Between the bad script, weak acting, and indifferent to shoddy camera-work, there is no real reason for you to seek out "Weapons of Death". It might serve as a B-feature on a Bad Movie Night, but otherwise this is a film best left to fade into cinematic oblivion.

Thursday, November 11, 2010

'Bloodlust' is not a desirable film

Bloodlust (1961)
Starring: Wilton Graff, Robert Reed, June Kenney, Joan Lora, Eugene Persson, and Lilyan Chauvin
Director: Ralph Brooks
Rating: Two of Ten Stars

A homicidal madman (Graff) traps two young couples (Reed, Kenney, Lora, and Persson) on his private island and hunts them for sport... and for future display in his trophy room.

A "The Most Dangerous Game"-like riff (or maybe just rip-off) that is sapped of all excitement, tension, and horror by lackluster production values, weak wooden acting, awful dialogue, and an unbelievably stupid script. (Four strapping young people just stand there and listen to Graff as he tells them he's going to hunt them and kill them. Why didn't they just knock him on the head just then and there? More to the point, why would someone like Graff's character who likes hunting people because they're more dangerous prey than animals even WANT to hunt four people so passive they stand there while he gives a looooooooooooooooooooooooooooooooong speech about how he's going to kill them?)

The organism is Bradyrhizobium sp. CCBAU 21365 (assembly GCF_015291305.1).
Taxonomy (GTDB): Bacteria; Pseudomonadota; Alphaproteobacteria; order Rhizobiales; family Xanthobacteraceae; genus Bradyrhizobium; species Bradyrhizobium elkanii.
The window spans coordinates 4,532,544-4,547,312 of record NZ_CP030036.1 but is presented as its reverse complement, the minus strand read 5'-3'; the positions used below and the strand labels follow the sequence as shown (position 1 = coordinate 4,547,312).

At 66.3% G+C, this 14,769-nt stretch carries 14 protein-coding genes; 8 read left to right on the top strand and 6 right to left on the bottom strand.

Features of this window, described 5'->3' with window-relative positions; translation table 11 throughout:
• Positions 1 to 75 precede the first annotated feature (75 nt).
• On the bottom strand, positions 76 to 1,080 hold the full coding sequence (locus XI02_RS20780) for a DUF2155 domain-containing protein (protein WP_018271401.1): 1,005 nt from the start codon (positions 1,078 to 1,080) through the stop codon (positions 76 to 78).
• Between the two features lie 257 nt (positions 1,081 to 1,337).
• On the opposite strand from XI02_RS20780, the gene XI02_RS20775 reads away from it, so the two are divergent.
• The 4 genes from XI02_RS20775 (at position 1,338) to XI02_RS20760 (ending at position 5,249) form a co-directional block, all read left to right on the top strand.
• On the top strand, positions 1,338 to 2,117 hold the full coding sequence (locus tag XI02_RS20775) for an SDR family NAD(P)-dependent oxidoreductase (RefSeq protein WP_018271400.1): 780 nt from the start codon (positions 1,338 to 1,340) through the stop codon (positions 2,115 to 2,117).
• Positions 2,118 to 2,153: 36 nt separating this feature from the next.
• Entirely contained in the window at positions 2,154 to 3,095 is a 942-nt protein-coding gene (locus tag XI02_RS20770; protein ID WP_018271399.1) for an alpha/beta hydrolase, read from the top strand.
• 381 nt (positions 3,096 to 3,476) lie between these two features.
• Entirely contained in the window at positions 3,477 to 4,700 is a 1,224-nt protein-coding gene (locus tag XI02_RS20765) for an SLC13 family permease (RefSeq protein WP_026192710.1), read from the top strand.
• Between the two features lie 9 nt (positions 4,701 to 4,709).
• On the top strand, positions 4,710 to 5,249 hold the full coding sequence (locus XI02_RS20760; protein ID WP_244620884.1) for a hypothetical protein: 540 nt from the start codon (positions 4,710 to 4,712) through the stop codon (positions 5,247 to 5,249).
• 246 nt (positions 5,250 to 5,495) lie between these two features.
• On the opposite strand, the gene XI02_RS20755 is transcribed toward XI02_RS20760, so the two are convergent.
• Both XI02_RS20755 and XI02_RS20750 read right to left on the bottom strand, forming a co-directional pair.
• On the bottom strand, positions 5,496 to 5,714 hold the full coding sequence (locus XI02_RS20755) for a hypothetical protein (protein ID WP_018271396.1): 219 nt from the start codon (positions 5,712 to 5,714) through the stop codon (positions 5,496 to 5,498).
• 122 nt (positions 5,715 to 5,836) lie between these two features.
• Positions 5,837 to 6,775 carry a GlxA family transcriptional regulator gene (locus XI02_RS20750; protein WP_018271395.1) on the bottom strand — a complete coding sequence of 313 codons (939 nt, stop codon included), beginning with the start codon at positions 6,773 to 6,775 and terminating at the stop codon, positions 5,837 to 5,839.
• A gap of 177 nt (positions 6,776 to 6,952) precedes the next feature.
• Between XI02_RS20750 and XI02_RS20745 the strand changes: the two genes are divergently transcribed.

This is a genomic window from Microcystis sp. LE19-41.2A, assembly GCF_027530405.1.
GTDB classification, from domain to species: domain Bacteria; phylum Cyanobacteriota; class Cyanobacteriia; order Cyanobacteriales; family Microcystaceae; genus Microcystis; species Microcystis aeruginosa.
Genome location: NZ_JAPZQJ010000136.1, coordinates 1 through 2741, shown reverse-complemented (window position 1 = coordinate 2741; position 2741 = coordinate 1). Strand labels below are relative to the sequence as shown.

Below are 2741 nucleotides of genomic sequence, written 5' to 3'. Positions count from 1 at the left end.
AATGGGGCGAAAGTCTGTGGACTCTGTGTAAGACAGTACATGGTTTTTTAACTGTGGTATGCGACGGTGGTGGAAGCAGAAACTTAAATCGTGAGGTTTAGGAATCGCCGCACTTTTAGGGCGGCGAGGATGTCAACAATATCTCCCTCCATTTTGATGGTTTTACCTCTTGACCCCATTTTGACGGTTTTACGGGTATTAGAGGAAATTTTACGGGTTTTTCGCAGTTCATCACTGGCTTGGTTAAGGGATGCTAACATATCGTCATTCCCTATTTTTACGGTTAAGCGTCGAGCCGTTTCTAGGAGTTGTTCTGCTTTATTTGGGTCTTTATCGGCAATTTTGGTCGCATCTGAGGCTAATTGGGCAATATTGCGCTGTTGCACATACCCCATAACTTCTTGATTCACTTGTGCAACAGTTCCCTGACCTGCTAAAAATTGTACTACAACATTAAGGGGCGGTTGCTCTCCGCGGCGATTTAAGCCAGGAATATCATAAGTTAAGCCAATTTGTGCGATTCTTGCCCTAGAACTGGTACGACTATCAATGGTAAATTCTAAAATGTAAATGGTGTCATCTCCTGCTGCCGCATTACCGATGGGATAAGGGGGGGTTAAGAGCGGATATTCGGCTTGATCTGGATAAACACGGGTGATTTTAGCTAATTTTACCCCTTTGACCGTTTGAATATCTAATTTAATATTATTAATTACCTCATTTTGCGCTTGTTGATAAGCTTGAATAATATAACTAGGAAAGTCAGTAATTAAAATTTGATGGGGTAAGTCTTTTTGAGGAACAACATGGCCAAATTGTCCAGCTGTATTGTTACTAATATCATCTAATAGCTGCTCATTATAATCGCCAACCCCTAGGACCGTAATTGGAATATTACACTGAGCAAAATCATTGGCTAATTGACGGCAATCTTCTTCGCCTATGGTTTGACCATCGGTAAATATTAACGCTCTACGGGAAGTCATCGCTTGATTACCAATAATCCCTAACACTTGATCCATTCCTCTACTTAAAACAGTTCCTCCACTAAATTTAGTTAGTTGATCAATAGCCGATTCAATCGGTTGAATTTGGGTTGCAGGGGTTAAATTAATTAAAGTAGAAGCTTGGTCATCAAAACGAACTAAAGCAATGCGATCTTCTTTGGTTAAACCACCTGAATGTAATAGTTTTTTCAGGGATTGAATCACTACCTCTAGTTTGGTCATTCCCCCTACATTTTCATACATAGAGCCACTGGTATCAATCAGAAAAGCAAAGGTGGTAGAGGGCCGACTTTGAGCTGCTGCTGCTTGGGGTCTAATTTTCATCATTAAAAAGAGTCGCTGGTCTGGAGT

If I'm to be charitable, I would suggest that this script may have been written for a 12-page comic book story for "House of Mystery"--it would explain the speeches that go on forever, as word balloons ever seem to be as verbose on the page than if you read them out loud--but someone decided it would make more money as a movie. And so, they conned, um, CONVINCED Cincegrafik into producing it.

A far more real answer is that the screen writer and director on this project both show a distinct lack of talent.

While there are a few glimmers of something interesting now and then--Graff goes a passable Vincent Price imitation, and has a few almost funny lines... and the revelation of what's in the trophy room is creepy--but any developing potential is quickly squandered through a combination of bad acting and bad script-writing.